This week in rental property, mortgage rates slipped for the third straight week. While the Fed is signalling to raise interest rates later this month, the Wall Street Journal gave a talk on how the U.S. housing fundamentals will withstand the interest increase. The New York Times analyzed the trend in Chinese investments on U.S. housing market. Many economists have predicted the housing market to continue its modest growth into the year 2016. Lastly, Realtor.com released a list of hottest U.S. housing markets in November and what markets to look for in 2016.
Average rate on 30-year mortgages slips to 3.93%
Average long-term U.S. mortgage rates edged lower this week for a third straight week.
Mortgage buyer Freddie Mac said Thursday the average rate on a 30-year fixed-rate mortgage slipped to 3.93 percent from 3.95 percent a week earlier. The average rate on 15-year fixed-rate mortgages eased to 3.16 percent from 3.18 percent.
The key 30-year rate was above its level of a year ago, 3.89 percent. Despite the recent declines, the rate has increased significantly overall since the end of October, when it stood at 3.76 percent.
U.S. housing can withstand interest-rate rise
The U.S. Federal Reserve isn’t exactly poised to crash the house party.
Low interest rates, steady job gains and improving household finances have helped bolster the housing recovery. And even as 2015’s strong first half has given way to some wobbly months of late, housing fundamentals appear primed to withstand a looming U.S. rate increase.
Chinese Cash Floods U.S. Real Estate Market
In the United States, the home-buying spree began on the coasts, where Chinese buyers snapped up luxury condos in Manhattan and McMansions in Silicon Valley, pushing up home values in big cities. It is now spreading to the middle of the country, where prices are more modest and have room to run.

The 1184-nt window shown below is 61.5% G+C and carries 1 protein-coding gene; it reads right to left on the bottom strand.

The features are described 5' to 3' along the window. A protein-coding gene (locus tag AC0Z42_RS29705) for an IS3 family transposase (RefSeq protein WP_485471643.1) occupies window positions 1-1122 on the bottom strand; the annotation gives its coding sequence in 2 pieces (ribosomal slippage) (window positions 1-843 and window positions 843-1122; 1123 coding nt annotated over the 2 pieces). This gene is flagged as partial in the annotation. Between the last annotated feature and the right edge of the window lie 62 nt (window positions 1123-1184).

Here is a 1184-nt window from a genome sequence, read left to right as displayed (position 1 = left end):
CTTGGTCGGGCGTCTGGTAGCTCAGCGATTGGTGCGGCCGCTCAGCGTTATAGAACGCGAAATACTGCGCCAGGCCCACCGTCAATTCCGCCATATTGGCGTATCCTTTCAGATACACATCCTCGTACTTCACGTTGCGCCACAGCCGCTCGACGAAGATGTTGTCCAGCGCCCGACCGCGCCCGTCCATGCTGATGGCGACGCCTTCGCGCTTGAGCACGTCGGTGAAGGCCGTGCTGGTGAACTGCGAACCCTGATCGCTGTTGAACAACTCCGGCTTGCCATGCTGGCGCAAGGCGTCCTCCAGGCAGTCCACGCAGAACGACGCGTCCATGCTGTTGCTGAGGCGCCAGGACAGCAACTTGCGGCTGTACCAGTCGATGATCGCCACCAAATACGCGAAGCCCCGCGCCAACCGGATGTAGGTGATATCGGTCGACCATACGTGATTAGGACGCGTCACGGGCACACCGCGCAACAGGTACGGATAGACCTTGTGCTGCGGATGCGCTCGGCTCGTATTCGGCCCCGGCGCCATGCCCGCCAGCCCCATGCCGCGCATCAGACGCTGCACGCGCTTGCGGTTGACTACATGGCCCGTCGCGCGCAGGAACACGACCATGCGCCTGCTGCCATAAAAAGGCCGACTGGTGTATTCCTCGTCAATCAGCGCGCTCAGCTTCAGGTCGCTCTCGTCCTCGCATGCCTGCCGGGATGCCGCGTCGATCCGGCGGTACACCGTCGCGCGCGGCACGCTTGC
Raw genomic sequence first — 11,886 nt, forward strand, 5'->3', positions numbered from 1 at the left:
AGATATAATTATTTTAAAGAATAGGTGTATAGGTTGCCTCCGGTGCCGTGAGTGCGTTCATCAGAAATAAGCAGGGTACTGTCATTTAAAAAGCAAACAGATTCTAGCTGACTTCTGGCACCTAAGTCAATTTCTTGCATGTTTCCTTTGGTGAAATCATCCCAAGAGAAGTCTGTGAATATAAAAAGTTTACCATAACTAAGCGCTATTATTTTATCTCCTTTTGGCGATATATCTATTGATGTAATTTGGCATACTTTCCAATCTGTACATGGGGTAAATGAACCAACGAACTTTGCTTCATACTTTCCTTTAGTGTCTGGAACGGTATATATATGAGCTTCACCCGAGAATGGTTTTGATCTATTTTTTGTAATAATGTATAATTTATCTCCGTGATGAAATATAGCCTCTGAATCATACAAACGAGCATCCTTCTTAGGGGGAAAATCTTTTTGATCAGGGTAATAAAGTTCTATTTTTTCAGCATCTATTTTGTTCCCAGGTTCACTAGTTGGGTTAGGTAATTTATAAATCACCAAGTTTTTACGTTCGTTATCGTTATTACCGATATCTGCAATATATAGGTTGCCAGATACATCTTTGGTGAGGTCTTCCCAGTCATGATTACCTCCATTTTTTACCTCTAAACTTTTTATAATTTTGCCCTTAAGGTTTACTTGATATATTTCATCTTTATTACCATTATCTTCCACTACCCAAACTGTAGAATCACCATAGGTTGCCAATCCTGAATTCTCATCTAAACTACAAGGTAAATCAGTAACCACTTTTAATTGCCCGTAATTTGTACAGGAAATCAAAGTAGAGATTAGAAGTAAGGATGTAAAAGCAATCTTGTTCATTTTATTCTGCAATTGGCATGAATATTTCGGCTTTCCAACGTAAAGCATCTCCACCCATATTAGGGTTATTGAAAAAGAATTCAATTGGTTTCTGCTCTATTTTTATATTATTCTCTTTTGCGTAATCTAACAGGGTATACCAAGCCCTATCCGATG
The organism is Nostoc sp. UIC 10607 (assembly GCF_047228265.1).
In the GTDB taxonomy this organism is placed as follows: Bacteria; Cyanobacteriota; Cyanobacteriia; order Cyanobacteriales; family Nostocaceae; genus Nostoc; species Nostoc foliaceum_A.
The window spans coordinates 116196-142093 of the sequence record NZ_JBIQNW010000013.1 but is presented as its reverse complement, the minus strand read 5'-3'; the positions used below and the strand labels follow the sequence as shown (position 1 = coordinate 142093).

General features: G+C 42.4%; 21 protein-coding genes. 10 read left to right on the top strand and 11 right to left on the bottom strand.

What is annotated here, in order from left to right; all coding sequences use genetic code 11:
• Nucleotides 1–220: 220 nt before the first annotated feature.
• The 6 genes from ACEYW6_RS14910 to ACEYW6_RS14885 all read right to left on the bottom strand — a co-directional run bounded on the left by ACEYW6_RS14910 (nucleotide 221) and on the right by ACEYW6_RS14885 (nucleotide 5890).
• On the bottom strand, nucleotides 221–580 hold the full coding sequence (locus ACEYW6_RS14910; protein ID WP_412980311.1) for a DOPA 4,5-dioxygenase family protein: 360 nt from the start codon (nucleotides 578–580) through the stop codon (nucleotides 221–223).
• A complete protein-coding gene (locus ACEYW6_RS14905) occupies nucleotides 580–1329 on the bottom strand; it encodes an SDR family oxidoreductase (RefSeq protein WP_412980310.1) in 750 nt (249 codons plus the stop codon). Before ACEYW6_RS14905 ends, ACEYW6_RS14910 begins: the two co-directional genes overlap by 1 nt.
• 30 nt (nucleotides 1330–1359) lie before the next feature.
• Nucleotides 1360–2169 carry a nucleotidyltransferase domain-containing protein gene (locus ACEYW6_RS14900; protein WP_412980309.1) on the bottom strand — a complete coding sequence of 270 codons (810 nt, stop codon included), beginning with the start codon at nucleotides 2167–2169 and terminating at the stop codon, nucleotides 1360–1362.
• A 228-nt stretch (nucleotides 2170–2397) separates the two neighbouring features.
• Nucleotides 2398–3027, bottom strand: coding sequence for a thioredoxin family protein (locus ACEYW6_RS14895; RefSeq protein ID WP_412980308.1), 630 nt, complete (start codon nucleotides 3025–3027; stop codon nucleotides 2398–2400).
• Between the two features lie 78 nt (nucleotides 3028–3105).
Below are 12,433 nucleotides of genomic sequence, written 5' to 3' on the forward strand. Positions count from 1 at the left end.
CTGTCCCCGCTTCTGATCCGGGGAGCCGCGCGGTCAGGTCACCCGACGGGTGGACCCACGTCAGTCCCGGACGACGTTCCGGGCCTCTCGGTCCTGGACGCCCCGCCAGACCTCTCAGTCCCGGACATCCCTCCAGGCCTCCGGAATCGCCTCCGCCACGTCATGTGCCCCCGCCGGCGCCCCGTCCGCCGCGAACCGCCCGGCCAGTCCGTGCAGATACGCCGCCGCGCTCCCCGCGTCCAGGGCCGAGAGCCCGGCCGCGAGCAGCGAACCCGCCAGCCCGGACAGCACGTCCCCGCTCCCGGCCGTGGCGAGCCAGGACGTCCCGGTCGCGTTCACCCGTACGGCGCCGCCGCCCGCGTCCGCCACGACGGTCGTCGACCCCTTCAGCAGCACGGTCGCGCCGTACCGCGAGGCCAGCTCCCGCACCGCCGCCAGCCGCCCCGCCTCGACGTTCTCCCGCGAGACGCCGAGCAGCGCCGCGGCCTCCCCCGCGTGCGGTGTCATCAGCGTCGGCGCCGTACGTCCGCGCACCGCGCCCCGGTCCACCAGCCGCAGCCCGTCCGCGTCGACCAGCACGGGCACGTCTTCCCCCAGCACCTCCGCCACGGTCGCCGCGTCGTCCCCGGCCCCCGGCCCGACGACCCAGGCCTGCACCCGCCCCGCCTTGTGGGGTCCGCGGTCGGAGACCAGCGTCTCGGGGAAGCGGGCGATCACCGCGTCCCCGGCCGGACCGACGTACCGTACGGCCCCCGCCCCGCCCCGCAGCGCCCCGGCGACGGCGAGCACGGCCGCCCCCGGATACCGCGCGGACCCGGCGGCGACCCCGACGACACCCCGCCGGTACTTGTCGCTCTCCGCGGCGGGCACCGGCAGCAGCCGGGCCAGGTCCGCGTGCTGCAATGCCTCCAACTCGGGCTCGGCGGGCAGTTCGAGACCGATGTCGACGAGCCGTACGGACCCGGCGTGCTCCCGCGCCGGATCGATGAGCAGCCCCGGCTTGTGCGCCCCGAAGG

This year, Chinese families represented for the first time the largest group of overseas home buyers in the United States. Big spenders on new homes are helping prop up local economies in the Midwest. But in dense areas like San Francisco and Manhattan, they are also affecting the affordability and availability of housing, as demand outpaces supply and bidding wars ensue.
The Roots of China’s Real Estate Rush
Modest U.S. housing recovery to prevail in 2016: poll
Sales of existing homes in the United States are expected to pick up next year, although house price inflation probably will not, according to a Reuters poll of economists who predicted the nation’s housing market will extend its modest recovery.
Weak wage growth, higher interest rates and a lack of available credit will continue to keep some buyers – particularly younger and first-time buyers – out of the market. These remain the biggest risks, according to poll respondents.
Of 22 economists surveyed Nov 17-Dec 1, 19 said they would describe the U.S. housing market recovery as “modest,” with only three calling it “robust.” None said it was fragile.
The Hottest U.S. Markets in November 2015
Listing inventory for November looks like it will end down 2% compared with October. Homes are also taking a longer time to sell, which is typical as winter rolls through most markets, but at a pace that’s still faster than this time last year. The median age of inventory is now 84 days, which is 3% slower than October 2015 but 9% faster than November 2014.
The median listing price is expected to remain fairly constant, down just 1% from October to $230,000 in November, but that would still represent an increase of 7% year over year.
These Will Be the Hottest Real Estate Markets in 2016
Many of the markets that have consistently made our “hot list” because of high demand from buyers and quick sales didn’t make the cut for 2016, because they are predicted to see slower price appreciation and even declining sales. Notably, they include the greater metro areas of San Francisco, Denver, and Dallas.
In addition, each of the markets on the list is in high demand, with 60% more listing page views than the U.S. overall and inventory that sells 16 days faster than the U.S. average. Surging demand in each market can be attributed to growing household formation, a prosperous job market, and low unemployment rates as well as large populations of key demographics. Older millennials (25 to 34 years old), younger Gen Xers (35 to 44 years old), and retirees (65 to 74 years old) will be driving home sales in 2016.